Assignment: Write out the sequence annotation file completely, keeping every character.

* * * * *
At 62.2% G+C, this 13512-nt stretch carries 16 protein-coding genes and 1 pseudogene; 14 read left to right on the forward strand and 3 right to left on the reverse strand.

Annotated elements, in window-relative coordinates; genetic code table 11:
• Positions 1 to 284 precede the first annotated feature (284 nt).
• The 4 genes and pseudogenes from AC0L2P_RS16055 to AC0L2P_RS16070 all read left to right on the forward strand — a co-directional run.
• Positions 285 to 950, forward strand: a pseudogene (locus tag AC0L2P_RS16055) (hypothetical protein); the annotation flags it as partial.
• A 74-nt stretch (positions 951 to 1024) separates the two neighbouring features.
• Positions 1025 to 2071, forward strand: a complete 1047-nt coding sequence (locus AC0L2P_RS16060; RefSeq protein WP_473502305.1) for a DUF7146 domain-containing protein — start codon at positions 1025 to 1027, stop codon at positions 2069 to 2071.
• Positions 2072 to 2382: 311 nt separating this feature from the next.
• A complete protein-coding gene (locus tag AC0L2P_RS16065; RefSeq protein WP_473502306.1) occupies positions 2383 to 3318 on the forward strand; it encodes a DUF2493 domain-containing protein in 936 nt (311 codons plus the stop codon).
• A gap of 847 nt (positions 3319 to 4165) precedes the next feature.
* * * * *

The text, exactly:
At 62.2% G+C, this 13512-nt stretch carries 16 protein-coding genes and 1 pseudogene; 14 read left to right on the forward strand and 3 right to left on the reverse strand.

Annotated elements, in window-relative coordinates; genetic code table 11:
• Positions 1 to 284 precede the first annotated feature (284 nt).
• The 4 genes and pseudogenes from AC0L2P_RS16055 to AC0L2P_RS16070 all read left to right on the forward strand — a co-directional run.
• Positions 285 to 950, forward strand: a pseudogene (locus tag AC0L2P_RS16055) (hypothetical protein); the annotation flags it as partial.
• A 74-nt stretch (positions 951 to 1024) separates the two neighbouring features.
• Positions 1025 to 2071, forward strand: a complete 1047-nt coding sequence (locus AC0L2P_RS16060; RefSeq protein WP_473502305.1) for a DUF7146 domain-containing protein — start codon at positions 1025 to 1027, stop codon at positions 2069 to 2071.
• Positions 2072 to 2382: 311 nt separating this feature from the next.
• A complete protein-coding gene (locus tag AC0L2P_RS16065; RefSeq protein WP_473502306.1) occupies positions 2383 to 3318 on the forward strand; it encodes a DUF2493 domain-containing protein in 936 nt (311 codons plus the stop codon).
• A gap of 847 nt (positions 3319 to 4165) precedes the next feature.